Siblings

Confessions Of A Sibling – I Wish My Sister Did Not Have Down Syndrome

i wish my sister did not have down syndrome

So, I often see articles where persons speak about how much of a blessing it is to have a sibling/child with Down Syndrome (DS). Honestly, I struggle with this sentiment. Do I love my sister? Absolutely. I think she’s a fabulous chick. I also think what makes her fabulous has nothing to do with DS…it’s who she is as a person…it would still exist if she didn’t have DS. That being said…does having a sibling with a disability positively affect who I am? Yes, it has helped me to be a kinder, more understanding person and now I am an advocate for persons with DS.

To me, this is not reason enough for me to be happy my sister has DS or think it’s a blessing. I cannot be happy that my sibling is at a disadvantage in society. Society is how it is right now…yes, us advocates are fighting for change…but until change comes, life is what it is. The fact is, persons with DS are not catered for in present society…education, employment, social activities are not set up in such a way to facilitate persons who are deemed “different”, so most things are a battle. Why would I be happy that my sister has constant battles to fight? I accept the struggles, and we face them as a family, but why would I be happy about this?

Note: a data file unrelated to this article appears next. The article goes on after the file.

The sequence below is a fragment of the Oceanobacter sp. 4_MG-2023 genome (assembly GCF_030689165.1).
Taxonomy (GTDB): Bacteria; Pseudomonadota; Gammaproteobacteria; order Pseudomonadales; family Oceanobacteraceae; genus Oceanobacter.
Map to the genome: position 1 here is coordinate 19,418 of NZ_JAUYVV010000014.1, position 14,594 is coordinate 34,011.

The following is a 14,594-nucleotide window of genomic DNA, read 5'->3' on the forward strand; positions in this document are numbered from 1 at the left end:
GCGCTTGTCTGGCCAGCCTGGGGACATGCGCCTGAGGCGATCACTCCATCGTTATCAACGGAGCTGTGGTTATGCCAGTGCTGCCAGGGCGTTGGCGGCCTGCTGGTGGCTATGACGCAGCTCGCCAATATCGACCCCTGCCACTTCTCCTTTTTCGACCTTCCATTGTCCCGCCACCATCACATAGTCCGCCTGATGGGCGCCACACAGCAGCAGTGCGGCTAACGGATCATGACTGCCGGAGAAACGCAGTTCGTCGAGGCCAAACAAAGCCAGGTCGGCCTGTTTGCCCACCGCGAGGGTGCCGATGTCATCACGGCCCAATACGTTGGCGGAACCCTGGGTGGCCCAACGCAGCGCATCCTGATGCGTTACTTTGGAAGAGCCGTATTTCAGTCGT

And the thought that my sister’s struggles are here to make me “a better person” is very one sided…it’s actually quite selfish. What about her? How is DS benefitting her? I believe in accepting the cards life has dealt you and making the best of things. I also wish my sister didn’t have a continuous uphill battle to fight. Hopefully someday, the reality for persons with DS will change and they will be seen as equals and deserving of all the things the rest of us have the privilege to readily access, e.g. education, relationships and employment.

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10 Comments

  1. Josie says:

    I absolutely hear what you are saying. It is one thing too be accepting of the cards you are dealt, but being happy about it is a much greater challenge. Whether someone has Down Syndrome, a chronic illness or debilitating pain from an injury, or any other issue that is holding them back in society’s eyes, it can be a challenge that weighs heavily on shoulders, not just of the person directly affected, but of everyone around that person. What you are feeling is very human, and no one should ever tell you that you should be happy about it. You are allowed to feel exactly as you do. Some days are easier than others, be gentle on yourself on the harder days.

    1. Alicia says:

      Hi Josie,

      Thank you so much for understanding and for your encouragement to take it easy on the hard days. Much appreciated!

      Cheers!

  2. RoDarrick says: